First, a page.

NBCUniversal signaled it may sell some of its TV ad inventory on an automated ad-sales market at the “upfront” ad market this spring, making it one of the biggest TV companies to move in that direction.
Specifically, the Comcast Corp-owned media conglomerate said that it’s open to employing “private exchanges,” automated ad-buying services which enable select advertisers to purchase specific target audiences across multiple media, in this case including NBCU’s Web properties and TV networks.
Private exchanges have become popular testing grounds among digital advertisers and Web publishers in recent years, though its debatable how much ad revenue actually changes hands this way. The way it works, theoretically, is that a media outlet makes a certain amount of its inventory available through its computer systems to advertisers. The advertisers then can employ their Web buying software in combination with proprietary data on consumer characteristics to buy ad time or space that is most efficient at reaching its target audience.
Web publishers like private exchanges, as they are able to set pricing parameters, and their ad inventory isn’t mixed in with the cheaper inventory available on public exchanges that often comes from sites large and small across the Web.
According to Linda Yaccarino, President, Advertising Sales, NBCUniversal, the company is looking to allow some ad clients to buy both TV and Web ads this way “sooner rather than later,” she said. “We’re prepared to make inventory available this year,” she said. “That could include TV.”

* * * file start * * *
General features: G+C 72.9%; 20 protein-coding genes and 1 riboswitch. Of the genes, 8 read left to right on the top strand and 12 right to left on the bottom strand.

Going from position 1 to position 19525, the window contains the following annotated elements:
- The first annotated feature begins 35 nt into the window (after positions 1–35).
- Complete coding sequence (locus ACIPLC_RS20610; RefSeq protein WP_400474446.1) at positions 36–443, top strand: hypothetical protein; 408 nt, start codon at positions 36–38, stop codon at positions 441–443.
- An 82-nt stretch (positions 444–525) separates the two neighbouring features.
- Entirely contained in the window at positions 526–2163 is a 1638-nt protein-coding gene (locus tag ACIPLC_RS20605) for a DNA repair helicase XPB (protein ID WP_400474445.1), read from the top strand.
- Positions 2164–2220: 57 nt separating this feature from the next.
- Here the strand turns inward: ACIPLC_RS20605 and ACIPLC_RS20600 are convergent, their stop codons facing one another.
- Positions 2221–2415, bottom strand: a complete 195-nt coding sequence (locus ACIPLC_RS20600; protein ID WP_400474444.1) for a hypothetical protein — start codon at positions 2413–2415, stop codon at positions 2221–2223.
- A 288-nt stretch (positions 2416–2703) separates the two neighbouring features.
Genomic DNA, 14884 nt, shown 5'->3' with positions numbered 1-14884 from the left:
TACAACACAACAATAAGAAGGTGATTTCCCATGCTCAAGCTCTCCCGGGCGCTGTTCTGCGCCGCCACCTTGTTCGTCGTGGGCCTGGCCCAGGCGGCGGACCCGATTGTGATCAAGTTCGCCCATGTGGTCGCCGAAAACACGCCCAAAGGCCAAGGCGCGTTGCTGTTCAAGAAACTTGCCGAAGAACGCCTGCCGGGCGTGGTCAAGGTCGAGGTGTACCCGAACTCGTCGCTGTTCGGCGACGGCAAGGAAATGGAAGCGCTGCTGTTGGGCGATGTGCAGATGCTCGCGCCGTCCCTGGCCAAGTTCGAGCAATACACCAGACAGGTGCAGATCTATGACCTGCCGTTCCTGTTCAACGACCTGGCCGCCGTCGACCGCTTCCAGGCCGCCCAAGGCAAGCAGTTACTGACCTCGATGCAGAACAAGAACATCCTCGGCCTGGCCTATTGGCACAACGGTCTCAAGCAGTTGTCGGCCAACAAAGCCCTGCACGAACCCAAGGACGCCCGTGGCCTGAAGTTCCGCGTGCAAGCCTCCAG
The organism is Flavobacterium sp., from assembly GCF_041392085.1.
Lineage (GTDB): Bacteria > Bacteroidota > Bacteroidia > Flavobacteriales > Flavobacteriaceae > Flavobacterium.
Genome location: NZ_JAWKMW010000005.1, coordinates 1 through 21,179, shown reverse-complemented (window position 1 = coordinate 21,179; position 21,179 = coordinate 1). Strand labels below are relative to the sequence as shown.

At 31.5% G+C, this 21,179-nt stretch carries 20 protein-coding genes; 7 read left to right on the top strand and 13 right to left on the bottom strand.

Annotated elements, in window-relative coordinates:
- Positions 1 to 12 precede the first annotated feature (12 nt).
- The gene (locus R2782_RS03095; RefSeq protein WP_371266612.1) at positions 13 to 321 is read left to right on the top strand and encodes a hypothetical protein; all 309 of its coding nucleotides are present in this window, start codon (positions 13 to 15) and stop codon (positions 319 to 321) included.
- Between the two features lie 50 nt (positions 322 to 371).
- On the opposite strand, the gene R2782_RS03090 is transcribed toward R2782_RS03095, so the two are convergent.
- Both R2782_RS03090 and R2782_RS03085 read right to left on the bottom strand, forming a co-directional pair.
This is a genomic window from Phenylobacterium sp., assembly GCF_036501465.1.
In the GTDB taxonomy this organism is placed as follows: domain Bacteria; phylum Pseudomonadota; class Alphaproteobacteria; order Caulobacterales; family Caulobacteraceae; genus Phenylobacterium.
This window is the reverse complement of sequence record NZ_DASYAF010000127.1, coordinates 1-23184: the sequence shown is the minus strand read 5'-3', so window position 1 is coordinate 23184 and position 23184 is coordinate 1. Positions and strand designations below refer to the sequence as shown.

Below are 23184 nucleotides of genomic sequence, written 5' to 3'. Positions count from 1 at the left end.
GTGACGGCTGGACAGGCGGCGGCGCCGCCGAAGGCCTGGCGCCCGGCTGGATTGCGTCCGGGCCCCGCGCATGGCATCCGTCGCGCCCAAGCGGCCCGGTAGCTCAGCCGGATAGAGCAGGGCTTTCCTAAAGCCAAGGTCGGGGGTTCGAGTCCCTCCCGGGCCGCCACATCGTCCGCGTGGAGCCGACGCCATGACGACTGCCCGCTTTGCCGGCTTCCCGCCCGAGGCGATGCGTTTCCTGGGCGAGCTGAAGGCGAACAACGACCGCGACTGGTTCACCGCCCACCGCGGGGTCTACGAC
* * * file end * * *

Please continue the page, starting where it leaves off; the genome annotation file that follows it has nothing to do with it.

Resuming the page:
She did not mention whether NBCU would be turning to technology vendors to help with this endeavor or building out technology of its own.
To be clear, NBCU will sell the vast majority of its TV ad space the old fashioned way, via negotiations between buyers and sellers involving phone calls and paper contracts.
The Wall Street Journal reported last summer that Interpublic Group of Cos was teaming with several media companies to test an automated ad buying platform for TV and radio. At the time the Journal said NBCUniversal was in discussions to join the group. Ms. Yaccarino on Monday referred to IPG’s efforts in this regard.
“Right now, they’re very focused on digital,” she said, referring to agencies. “It hasn’t gotten to TV yet.” But as more major advertisers grow accustomed to using data for precision ad targeting on the Web, they’re looking to bring those tactics to TV, Ms. Yaccarino said.
Source: Wall Street Journal, 4/7/2014